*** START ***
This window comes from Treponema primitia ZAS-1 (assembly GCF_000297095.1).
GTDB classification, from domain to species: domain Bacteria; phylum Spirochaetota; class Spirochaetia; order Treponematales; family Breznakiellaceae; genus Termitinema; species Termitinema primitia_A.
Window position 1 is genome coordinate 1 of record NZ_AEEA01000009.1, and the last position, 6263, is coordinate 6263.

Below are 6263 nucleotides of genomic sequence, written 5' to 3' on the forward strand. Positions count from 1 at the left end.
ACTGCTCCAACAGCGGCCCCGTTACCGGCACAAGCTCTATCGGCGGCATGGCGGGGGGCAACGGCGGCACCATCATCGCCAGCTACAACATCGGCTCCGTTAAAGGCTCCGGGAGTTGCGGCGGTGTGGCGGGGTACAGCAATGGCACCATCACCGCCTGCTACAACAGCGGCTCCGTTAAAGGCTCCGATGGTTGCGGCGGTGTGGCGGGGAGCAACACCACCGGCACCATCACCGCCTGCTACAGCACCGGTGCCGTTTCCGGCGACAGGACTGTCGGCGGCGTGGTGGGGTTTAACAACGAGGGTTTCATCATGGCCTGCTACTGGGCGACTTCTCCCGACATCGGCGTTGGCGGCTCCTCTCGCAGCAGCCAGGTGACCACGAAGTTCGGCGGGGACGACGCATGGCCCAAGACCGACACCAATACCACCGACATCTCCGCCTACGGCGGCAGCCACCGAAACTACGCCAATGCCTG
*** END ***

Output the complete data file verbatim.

This window comes from Treponema primitia ZAS-1 (assembly GCF_000297095.1).
GTDB classification, from domain to species: domain Bacteria; phylum Spirochaetota; class Spirochaetia; order Treponematales; family Breznakiellaceae; genus Termitinema; species Termitinema primitia_A.
Window position 1 is genome coordinate 1 of record NZ_AEEA01000009.1, and the last position, 6263, is coordinate 6263.

Below are 6263 nucleotides of genomic sequence, written 5' to 3' on the forward strand. Positions count from 1 at the left end.
ACTGCTCCAACAGCGGCCCCGTTACCGGCACAAGCTCTATCGGCGGCATGGCGGGGGGCAACGGCGGCACCATCATCGCCAGCTACAACATCGGCTCCGTTAAAGGCTCCGGGAGTTGCGGCGGTGTGGCGGGGTACAGCAATGGCACCATCACCGCCTGCTACAACAGCGGCTCCGTTAAAGGCTCCGATGGTTGCGGCGGTGTGGCGGGGAGCAACACCACCGGCACCATCACCGCCTGCTACAGCACCGGTGCCGTTTCCGGCGACAGGACTGTCGGCGGCGTGGTGGGGTTTAACAACGAGGGTTTCATCATGGCCTGCTACTGGGCGACTTCTCCCGACATCGGCGTTGGCGGCTCCTCTCGCAGCAGCCAGGTGACCACGAAGTTCGGCGGGGACGACGCATGGCCCAAGACCGACACCAATACCACCGACATCTCCGCCTACGGCGGCAGCCACCGAAACTACGCCAATGCCTG